The varsity has also developed the world’s first multimedia system that teaches Malay Braille to the sighted.

As Prof Dzukifli stressed in an e-mail response: “‘Challenge the status quo’ is our credo – if we want to buck the trend and make a paradigm change. Apex is about the future not today.”

True to the cause

Once the agricultural arm of UM, Universiti Putra Malaysia (UPM) has evolved tremendously over the decades.

A harmonious approach: Among some of USM’s community-based initiatives is its research on music therapy for spastic children.

However, its vice-chancellor Datuk Dr Radin Umar Radin Sohadi believes that the varsity has never strayed from its roots.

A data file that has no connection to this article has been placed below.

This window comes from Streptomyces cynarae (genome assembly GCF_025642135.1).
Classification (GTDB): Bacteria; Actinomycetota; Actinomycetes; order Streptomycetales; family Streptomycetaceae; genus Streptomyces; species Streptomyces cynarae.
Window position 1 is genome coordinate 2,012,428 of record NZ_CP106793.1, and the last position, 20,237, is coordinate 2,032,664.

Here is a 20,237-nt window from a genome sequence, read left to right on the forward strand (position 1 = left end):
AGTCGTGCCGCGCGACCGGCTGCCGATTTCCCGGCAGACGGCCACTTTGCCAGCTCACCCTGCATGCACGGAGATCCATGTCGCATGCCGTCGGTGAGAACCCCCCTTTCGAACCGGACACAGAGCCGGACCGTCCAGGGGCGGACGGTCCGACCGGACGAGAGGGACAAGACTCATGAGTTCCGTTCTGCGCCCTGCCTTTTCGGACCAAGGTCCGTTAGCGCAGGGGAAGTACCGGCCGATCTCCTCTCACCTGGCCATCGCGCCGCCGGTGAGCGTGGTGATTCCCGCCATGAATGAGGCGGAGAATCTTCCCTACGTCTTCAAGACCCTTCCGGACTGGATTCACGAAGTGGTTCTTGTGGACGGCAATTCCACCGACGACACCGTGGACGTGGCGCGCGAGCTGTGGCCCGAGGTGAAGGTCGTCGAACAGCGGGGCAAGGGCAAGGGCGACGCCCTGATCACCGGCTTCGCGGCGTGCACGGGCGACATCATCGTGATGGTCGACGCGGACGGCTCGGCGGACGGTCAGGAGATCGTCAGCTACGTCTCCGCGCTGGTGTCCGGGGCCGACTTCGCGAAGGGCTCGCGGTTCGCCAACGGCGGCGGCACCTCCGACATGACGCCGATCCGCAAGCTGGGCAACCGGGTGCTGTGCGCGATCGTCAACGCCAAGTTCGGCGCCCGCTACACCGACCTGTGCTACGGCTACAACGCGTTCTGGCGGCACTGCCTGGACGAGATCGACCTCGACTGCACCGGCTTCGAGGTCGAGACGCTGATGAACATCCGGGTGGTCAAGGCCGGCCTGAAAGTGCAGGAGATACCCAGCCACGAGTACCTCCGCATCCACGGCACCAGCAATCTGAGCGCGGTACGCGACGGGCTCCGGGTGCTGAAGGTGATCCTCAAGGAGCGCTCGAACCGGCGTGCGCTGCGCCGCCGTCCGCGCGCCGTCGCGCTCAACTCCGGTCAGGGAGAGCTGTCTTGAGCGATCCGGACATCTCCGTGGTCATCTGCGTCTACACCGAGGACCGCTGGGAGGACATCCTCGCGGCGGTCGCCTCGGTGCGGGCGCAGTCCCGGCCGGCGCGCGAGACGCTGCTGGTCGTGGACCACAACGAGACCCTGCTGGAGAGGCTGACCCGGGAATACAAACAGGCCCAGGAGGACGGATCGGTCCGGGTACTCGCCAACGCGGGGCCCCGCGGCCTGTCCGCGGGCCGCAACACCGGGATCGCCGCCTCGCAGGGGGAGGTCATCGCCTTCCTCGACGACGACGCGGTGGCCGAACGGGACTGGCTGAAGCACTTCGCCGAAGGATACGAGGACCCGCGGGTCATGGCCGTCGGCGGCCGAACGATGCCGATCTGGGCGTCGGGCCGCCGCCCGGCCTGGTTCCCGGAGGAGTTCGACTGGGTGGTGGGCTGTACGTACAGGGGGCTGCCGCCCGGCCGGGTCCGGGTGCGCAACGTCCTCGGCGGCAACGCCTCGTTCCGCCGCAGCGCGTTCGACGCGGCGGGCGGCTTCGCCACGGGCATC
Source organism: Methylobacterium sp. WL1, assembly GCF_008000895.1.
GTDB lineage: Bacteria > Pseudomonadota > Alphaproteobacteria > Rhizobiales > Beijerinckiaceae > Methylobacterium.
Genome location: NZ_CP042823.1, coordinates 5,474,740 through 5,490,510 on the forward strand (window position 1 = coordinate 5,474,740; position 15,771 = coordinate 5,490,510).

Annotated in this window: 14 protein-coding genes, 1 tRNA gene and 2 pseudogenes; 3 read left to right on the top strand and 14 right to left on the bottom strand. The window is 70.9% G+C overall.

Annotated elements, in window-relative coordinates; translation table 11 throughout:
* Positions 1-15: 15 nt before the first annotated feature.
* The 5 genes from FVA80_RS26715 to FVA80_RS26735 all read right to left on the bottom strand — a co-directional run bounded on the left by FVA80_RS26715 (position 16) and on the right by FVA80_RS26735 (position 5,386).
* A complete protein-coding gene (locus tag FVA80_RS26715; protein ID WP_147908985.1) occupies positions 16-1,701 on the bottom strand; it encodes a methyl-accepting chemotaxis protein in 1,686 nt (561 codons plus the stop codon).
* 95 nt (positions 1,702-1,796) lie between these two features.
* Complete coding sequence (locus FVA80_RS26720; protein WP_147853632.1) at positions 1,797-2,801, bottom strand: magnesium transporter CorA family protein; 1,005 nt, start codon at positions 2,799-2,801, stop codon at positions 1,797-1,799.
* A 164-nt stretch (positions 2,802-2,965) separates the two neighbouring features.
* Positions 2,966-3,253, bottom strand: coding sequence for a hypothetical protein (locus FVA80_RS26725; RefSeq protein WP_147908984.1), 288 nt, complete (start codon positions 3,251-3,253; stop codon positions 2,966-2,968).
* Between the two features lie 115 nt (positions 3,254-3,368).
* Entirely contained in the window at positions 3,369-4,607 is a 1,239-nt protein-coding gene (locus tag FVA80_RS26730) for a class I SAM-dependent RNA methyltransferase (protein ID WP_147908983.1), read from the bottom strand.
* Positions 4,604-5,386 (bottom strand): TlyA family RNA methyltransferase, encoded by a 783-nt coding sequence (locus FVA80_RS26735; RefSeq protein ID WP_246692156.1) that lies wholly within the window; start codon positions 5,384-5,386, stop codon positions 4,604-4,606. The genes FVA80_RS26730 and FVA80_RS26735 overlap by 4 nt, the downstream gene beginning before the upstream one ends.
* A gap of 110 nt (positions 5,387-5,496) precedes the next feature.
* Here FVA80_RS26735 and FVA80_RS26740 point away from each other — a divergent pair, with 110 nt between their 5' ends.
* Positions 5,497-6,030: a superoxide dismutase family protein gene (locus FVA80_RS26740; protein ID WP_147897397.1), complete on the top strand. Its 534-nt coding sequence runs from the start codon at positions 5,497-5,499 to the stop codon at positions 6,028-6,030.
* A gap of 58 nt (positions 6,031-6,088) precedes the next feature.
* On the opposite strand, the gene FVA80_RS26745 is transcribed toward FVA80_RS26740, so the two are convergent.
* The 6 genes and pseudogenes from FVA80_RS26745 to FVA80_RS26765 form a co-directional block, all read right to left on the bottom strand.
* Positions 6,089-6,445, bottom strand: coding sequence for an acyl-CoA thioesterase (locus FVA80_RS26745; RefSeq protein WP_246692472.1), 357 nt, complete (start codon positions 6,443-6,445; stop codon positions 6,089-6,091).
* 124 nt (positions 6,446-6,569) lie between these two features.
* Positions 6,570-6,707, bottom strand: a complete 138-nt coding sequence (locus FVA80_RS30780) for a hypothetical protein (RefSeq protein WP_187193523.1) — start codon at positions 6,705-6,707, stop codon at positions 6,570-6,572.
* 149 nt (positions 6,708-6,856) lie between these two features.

This, he says, is evident as six of the varsity’s nine centres of excellence focus on agriculture and more than 900 research papers last year – published in high impact journals – were agriculture specific.

“UPM, like other public varsities, must transform and the university is focusing its efforts on national issues like food security,” he says.

By adopting a multidisciplinary approach which sees a fusion between the varsity’s Agriculture, Engineering and Business faculties, among others, Dr Radin Umar believes that UPM will play a pivotal role in Malaysia’s quest for self-sufficiency.

It is, after all, the varsity’s signature project and UPM has obtained RM10mil from the Government to fund various projects.

Dr Radin Umar explains that the varsity’s labs are currently looking into a myriad of factors including the disease resistant traits of padi, nutrient science to increase padi yield and models of precision farming, among others.